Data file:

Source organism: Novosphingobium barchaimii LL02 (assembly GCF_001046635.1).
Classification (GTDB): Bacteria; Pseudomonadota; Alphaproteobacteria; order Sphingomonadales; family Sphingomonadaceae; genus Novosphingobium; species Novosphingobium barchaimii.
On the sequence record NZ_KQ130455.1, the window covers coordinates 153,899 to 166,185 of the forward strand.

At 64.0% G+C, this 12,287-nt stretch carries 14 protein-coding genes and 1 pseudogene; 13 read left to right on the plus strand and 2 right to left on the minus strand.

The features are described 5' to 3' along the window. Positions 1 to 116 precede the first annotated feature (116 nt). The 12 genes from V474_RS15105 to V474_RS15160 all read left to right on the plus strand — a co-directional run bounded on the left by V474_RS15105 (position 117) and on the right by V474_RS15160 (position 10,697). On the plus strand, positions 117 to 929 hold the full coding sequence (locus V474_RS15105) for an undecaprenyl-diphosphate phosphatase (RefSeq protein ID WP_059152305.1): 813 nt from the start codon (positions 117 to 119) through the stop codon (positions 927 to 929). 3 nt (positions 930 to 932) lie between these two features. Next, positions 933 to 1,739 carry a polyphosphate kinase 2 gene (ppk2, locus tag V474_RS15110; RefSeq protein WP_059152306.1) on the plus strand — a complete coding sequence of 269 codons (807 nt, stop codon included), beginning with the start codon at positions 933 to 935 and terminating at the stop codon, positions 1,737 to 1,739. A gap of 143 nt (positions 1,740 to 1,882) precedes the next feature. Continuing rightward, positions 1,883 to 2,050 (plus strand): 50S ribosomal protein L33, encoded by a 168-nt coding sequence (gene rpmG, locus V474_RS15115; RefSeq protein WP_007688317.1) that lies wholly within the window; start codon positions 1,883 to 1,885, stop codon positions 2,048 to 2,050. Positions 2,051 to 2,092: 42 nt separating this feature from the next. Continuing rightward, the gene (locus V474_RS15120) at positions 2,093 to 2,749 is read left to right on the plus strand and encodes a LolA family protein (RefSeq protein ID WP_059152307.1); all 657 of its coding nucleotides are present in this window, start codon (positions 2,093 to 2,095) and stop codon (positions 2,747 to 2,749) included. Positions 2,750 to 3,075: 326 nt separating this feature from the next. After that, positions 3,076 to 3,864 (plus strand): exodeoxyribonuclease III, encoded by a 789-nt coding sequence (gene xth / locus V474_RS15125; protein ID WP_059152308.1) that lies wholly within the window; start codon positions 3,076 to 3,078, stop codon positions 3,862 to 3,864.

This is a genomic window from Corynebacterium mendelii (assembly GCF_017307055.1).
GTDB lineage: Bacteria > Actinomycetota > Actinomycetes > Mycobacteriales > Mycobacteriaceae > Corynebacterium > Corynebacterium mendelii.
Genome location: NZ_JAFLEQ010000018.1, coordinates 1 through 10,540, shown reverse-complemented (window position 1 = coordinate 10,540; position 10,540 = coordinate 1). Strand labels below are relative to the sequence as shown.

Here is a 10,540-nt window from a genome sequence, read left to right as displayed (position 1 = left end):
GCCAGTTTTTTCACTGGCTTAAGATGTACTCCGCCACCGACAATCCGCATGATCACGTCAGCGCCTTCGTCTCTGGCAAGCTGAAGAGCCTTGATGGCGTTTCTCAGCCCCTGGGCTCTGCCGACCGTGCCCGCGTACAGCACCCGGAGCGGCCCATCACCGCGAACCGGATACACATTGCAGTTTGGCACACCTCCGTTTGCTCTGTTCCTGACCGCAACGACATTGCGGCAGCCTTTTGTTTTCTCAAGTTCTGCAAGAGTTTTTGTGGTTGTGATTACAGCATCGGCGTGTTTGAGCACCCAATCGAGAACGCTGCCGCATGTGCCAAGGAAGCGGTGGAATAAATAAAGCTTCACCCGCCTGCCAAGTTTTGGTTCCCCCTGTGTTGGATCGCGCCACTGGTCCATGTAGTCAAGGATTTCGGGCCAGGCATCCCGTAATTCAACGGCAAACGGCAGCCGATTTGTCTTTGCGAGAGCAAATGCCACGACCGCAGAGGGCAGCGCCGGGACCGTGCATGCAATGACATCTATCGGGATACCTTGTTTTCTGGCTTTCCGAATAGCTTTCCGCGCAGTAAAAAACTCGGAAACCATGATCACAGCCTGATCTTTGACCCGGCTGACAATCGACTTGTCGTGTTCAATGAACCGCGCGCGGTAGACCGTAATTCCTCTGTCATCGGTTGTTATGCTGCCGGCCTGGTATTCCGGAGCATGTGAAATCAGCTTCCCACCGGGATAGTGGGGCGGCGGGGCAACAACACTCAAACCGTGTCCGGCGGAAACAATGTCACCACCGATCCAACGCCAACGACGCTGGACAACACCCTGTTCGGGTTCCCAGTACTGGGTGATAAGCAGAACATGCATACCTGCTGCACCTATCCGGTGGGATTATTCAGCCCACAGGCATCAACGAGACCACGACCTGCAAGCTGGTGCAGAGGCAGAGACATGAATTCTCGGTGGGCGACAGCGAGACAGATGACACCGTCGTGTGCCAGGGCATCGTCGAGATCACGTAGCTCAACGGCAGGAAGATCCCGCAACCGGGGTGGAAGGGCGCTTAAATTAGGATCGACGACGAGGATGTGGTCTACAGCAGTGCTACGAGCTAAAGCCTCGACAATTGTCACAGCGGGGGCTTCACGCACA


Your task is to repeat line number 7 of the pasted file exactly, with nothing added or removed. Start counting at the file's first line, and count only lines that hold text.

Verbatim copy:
GTDB lineage: Bacteria > Actinomycetota > Actinomycetes > Mycobacteriales > Mycobacteriaceae > Corynebacterium > Corynebacterium mendelii.